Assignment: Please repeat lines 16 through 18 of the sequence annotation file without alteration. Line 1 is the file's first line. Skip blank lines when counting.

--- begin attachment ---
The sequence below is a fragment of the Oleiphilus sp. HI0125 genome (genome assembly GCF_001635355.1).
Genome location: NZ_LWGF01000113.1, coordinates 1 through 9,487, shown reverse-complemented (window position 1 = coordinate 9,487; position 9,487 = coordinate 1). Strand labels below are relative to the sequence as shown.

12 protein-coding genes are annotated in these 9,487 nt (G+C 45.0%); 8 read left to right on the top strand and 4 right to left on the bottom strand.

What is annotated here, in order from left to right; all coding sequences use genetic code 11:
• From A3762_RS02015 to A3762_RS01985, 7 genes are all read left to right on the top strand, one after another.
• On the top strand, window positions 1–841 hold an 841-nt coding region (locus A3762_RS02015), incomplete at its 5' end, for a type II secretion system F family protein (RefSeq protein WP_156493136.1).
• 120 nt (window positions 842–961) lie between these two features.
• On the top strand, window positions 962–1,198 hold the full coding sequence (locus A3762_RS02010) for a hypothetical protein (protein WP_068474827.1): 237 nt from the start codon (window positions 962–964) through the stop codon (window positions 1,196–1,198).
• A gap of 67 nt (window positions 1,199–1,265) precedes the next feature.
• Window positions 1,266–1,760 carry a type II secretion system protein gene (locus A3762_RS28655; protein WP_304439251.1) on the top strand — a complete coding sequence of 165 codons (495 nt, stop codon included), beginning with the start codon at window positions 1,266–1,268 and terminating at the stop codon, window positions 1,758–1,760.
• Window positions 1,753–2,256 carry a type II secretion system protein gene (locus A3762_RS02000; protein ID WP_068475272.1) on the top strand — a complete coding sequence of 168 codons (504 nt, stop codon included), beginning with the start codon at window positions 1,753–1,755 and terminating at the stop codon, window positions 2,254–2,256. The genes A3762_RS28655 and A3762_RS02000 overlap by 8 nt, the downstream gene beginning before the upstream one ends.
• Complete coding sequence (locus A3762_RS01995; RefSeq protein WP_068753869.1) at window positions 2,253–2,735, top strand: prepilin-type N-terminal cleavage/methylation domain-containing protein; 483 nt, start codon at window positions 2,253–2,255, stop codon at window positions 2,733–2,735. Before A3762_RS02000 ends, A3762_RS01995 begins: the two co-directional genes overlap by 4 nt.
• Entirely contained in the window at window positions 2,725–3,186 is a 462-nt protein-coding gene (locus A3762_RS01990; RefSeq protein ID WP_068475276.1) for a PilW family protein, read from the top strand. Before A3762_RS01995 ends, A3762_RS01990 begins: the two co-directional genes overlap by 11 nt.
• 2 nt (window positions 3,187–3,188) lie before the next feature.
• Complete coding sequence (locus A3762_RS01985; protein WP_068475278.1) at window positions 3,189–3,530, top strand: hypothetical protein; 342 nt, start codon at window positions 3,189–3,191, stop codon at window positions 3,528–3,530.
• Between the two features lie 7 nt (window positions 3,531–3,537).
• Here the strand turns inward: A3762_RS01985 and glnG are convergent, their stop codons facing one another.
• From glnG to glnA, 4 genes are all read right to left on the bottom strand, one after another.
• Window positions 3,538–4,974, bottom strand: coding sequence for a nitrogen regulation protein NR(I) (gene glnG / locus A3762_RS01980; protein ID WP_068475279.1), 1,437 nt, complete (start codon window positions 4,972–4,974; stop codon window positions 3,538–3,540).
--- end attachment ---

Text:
• Between the two features lie 7 nt (window positions 3,531–3,537).
• Here the strand turns inward: A3762_RS01985 and glnG are convergent, their stop codons facing one another.
• From glnG to glnA, 4 genes are all read right to left on the bottom strand, one after another.